Sep 222014

Reference ID Created Released Classification Origin
2007-05-11 06:05
2011-08-30 01:44
Embassy Manila

DE RUEHML #1521/01 1310605
O 110605Z MAY 07
C O N F I D E N T I A L SECTION 01 OF 02 MANILA 001521



E.O. 12958: DECL: 05/10/2017

¶B. MANILA 1467
¶C. MANILA 1215
¶D. MANILA 1073

Classified By: Ambassador Kristie A. Kenney, reason 1.4 (d)

¶1. (C) Summary. Philippine democracy faces both familiar
and new challenges in the mid-term elections on May 14, even
without the dramatic element of a Presidential campaign.
U.S. interests remain focused on the success of democratic
processes. The outcome of the elections will not in any
meaningful way affect our close ties and cooperation with the
government, which will remain pro-American and
anti-terrorism. Philippine citizens seek — and are
mobilizing to ensure — more free, fair, and transparent
elections, although the levels of violence are already of
concern, and there are already widespread expectations of
cheating again this year. A top goal for the Arroyo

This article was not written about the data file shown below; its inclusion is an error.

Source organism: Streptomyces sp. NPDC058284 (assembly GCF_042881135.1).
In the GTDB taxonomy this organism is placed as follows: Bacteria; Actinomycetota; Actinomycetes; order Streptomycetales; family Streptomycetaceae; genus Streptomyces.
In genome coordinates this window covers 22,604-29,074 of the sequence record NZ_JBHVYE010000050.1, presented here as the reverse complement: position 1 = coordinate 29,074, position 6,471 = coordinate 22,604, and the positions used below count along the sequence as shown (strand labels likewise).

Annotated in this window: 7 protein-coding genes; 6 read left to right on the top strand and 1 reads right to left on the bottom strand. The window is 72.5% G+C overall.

Administration is to ensure sufficient Congressional seats to
block future impeachment motions against President Gloria
Macapagal Arroyo, especially since opposition forces will
likely dominate the new Senate. President Arroyo’s allies
may be relying on new pro-Administration “party list”
representatives not only to help protect her against
impeachment but also as leverage against possible challenges
within her coalition related to charter change that could
limit her powers or term of office. End Summary.

¶2. (C) In June 2007, the Philippines will celebrate the
centennial of the founding of a Philippine legislature. Its
democratic history has had its ups and downs — with memories
of the Marcos-era martial law still haunting the older
generation, notably when legislators deliberated extensively
before passing the landmark counterterrorism “Human Security
Act of 2007.” The Philippines’ democratic history is
inherently linked with the United States, first as a
democratic model and more recently as a partner in the
Community of Democracies and other fora. The May 14 mid-term
elections (reftels) are the next stage in the Philippines’
democratic evolution, as well as an opportunity to
demonstrate to the region and the world that the Philippines
remains committed to a democratic path. The challenges are
at once familiar and new.

U.S. interests

¶3. (C) As we consistently tell our public and private
audiences here, the U.S. strongly supports Philippine
democracy, encourages civic responsibility and voter
participation, and does not engage in any partisan politics.
We make very clear that we will observe — with a team of
over 80 Mission observers accredited by the Philippine
Commission on Elections (COMELEC) — with great interest the